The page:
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Researchers develop new anatomically based classification for diagnosing cervical spinal stenosis

(CHICAGO) Physician-researchers at the Rothman Institute at Jefferson have developed a new, clinically meaningful scale of severity for diagnosing patients with cervical spinal stenosis. Their goal was to create a more accurate scale than the current "mild, moderate or severe" designations used for patients with this condition, a narrowing of the spinal canal in the neck. Researchers sought to create a reproducible, clinically validated classification of central cervical stenosis.

The group will present their results on Wednesday, March 20th, at 12:18 pm, McCormick Place, Room S102, at the annual American Association of Orthopedic Surgeons (AAOS) meeting in Chicago.

The current scale, researchers contend, does not carry any clinical or anatomical correlation. The presence or absence of cerebrospinal fluid (CSF) around the spinal cord is used as an important clinical decision making factor.

"We wanted to make a scale that defined more accurately the clinical decision making of the cervical spine," says Kristen E. Radcliff, M.D., assistant professor at Jefferson Medical College and lead researcher on the study.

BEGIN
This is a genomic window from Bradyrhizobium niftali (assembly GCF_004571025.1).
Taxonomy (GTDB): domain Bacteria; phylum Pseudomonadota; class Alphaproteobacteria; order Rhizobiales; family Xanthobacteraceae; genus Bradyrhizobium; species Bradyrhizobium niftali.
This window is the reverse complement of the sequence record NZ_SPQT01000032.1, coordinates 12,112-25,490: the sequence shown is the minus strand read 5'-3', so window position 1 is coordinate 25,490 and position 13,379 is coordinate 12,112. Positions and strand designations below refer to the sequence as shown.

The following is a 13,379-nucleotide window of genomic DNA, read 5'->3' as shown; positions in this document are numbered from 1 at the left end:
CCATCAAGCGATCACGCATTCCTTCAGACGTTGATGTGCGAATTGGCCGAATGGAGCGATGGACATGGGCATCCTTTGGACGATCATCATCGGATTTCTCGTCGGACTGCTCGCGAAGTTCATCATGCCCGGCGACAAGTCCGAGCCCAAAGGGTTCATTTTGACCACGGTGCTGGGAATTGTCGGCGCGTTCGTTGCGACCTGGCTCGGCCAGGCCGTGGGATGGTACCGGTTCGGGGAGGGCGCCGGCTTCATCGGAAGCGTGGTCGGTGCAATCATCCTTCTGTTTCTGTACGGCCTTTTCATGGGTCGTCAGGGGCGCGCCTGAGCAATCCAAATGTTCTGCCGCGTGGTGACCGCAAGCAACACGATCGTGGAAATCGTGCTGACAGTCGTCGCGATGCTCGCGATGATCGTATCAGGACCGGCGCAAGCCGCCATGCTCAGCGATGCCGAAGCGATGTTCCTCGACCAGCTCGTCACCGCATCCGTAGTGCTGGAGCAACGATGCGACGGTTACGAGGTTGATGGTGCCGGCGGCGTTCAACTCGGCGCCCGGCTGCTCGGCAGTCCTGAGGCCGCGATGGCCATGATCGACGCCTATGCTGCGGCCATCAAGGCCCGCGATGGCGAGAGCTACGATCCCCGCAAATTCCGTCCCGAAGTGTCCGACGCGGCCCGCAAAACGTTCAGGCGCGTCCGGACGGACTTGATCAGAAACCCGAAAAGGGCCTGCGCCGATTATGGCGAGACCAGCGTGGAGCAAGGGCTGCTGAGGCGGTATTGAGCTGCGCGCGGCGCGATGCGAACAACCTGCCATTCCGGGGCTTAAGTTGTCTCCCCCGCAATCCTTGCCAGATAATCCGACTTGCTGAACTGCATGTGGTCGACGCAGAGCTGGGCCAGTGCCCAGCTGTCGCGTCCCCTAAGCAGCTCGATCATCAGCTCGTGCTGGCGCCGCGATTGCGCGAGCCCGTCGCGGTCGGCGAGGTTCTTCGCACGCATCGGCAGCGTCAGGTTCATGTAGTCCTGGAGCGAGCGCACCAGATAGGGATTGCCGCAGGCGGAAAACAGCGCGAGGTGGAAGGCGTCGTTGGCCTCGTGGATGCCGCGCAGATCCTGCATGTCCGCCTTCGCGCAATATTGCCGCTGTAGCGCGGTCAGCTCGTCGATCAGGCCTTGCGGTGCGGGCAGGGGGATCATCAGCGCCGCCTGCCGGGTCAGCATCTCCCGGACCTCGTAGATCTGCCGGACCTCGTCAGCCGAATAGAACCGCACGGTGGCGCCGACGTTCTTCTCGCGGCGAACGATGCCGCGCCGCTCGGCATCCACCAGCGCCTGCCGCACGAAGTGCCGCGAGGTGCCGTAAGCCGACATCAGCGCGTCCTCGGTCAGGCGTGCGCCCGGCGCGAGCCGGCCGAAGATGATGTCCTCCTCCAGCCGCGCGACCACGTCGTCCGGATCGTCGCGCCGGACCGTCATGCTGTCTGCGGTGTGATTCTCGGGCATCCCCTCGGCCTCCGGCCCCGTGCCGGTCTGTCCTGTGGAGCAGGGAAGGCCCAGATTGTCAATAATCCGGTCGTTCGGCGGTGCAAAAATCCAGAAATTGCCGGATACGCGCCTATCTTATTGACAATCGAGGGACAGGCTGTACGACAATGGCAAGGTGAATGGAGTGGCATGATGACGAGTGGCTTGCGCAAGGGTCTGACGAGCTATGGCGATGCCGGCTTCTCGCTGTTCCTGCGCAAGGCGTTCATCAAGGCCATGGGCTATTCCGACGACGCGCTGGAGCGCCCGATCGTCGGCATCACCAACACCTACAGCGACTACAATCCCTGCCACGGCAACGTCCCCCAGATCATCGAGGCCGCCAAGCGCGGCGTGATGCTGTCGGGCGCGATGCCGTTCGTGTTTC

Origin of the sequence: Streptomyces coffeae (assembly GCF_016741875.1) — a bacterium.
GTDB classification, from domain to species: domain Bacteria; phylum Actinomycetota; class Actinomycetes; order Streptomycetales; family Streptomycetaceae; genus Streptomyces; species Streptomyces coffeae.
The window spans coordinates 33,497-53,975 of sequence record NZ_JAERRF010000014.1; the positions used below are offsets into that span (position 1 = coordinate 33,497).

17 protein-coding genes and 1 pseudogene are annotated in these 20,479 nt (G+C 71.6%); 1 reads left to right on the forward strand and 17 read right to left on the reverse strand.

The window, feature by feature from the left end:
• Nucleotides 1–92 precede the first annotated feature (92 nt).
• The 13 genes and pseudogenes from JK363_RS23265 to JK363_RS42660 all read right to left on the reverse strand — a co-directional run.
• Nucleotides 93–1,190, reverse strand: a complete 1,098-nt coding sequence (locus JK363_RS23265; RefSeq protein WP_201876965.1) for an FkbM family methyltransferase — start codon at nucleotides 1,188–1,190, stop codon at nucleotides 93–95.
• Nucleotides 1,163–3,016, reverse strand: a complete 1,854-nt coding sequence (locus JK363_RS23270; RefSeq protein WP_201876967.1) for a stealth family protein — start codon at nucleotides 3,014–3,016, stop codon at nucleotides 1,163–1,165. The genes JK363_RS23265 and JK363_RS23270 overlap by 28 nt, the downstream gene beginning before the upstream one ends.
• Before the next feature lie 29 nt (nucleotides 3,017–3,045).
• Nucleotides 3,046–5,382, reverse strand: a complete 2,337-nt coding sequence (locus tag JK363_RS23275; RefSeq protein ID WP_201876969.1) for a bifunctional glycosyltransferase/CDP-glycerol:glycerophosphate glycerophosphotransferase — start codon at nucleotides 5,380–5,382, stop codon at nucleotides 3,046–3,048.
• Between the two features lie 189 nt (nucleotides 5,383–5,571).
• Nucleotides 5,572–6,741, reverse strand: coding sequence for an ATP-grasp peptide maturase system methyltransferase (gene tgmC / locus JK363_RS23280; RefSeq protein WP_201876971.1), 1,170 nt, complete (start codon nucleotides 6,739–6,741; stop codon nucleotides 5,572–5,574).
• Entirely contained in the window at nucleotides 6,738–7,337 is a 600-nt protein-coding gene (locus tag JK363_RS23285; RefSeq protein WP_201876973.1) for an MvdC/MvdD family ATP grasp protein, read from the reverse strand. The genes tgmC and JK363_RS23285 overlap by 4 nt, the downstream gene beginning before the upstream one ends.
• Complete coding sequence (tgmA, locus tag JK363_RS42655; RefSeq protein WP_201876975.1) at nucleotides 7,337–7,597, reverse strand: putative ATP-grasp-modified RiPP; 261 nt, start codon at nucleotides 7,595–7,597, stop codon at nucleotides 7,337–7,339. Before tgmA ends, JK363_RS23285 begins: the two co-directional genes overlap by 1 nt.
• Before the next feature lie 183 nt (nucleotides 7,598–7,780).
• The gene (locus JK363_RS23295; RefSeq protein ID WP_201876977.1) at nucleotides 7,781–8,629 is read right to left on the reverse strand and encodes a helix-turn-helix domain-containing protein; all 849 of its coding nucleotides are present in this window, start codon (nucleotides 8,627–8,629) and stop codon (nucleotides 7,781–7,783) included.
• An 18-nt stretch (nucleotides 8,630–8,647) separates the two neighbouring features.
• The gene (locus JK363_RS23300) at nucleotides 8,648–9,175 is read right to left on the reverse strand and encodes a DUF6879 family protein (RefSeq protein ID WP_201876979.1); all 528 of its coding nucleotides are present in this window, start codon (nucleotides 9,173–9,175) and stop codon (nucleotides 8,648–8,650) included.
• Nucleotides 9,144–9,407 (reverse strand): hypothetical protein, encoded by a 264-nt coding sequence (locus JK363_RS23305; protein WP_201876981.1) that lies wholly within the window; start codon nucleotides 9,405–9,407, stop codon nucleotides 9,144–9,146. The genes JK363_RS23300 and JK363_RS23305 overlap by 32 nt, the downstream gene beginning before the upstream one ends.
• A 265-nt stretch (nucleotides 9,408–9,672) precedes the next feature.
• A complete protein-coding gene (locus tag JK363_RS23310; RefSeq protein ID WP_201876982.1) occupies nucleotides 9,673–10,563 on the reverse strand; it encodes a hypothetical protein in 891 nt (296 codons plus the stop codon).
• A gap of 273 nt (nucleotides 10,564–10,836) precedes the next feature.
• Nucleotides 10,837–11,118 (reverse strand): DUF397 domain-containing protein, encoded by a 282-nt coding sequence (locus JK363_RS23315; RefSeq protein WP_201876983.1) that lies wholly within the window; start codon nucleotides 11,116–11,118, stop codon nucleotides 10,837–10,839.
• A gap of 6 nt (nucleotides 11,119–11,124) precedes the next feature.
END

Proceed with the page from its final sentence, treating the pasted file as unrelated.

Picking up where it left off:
Five fellowship-trained surgeons, three spine surgery fellows and three orthopedic residents reviewed a series of 46 cases and were asked to score each according to the following scale: Grade 0: no loss of CSF; Grade 1: Some loss of CSF; Grade 2: complete loss of CSF space; Grade 3: Loss of CSF space and deformation of the spinal cord greater than 25 percent; Grade 4: Loss of CSF space and signal change in spinal cord, the most severe case.

"CSF space is an important marker for appropriate spinal cord perfusion and presence or absence of compression," says Dr. Radcliff.

Each rated the level of spondylolisthesis, slippage of the bone (vertebrae) onto the bone below; kyphosis, the over curvature or hunching of the upper back; and any symptoms of myelopathy, damage to the spinal cord.

Researchers found a statistically significant number of patients on whom spinal decompression was recommended in higher grades, with 83 percent in Grade 2, 95 percent in grade 3, and 100 percent (44/44) in grade 4.

The result is a new anatomically-based, clinically validated classification of cervical stenosis that aids the surgical decision-making process and allows for swift diagnosis and the most urgent surgical intervention for those with symptomatic Grade 2-4 stenosis. Patients with lower grade stenosis are first recommended and often better suited for nonsurgical treatment.

"It is our hope that this study allows for a more complete diagnosis, improves the accuracy of research and aids in improving communication regarding the severity of patients' conditions," adds Radcliff.


Contact: Lee-Ann Landis
Thomas Jefferson University

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